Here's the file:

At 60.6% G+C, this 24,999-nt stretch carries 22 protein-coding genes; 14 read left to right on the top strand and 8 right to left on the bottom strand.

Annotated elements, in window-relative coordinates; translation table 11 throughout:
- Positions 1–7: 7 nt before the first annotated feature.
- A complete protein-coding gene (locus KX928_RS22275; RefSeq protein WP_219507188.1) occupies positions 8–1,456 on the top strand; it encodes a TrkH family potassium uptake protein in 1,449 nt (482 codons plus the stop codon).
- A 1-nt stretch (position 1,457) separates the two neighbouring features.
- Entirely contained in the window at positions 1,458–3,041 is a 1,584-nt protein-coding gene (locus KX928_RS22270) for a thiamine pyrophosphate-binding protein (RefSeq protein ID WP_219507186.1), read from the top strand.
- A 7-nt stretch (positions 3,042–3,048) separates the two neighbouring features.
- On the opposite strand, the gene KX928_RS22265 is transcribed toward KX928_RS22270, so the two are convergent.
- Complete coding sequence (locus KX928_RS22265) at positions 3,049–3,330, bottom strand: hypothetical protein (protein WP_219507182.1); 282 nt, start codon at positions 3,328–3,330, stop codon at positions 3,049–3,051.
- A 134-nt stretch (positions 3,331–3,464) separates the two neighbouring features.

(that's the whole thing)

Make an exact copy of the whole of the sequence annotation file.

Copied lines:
At 60.6% G+C, this 24,999-nt stretch carries 22 protein-coding genes; 14 read left to right on the top strand and 8 right to left on the bottom strand.

Annotated elements, in window-relative coordinates; translation table 11 throughout:
- Positions 1–7: 7 nt before the first annotated feature.
- A complete protein-coding gene (locus KX928_RS22275; RefSeq protein WP_219507188.1) occupies positions 8–1,456 on the top strand; it encodes a TrkH family potassium uptake protein in 1,449 nt (482 codons plus the stop codon).
- A 1-nt stretch (position 1,457) separates the two neighbouring features.
- Entirely contained in the window at positions 1,458–3,041 is a 1,584-nt protein-coding gene (locus KX928_RS22270) for a thiamine pyrophosphate-binding protein (RefSeq protein ID WP_219507186.1), read from the top strand.
- A 7-nt stretch (positions 3,042–3,048) separates the two neighbouring features.
- On the opposite strand, the gene KX928_RS22265 is transcribed toward KX928_RS22270, so the two are convergent.
- Complete coding sequence (locus KX928_RS22265) at positions 3,049–3,330, bottom strand: hypothetical protein (protein WP_219507182.1); 282 nt, start codon at positions 3,328–3,330, stop codon at positions 3,049–3,051.
- A 134-nt stretch (positions 3,331–3,464) separates the two neighbouring features.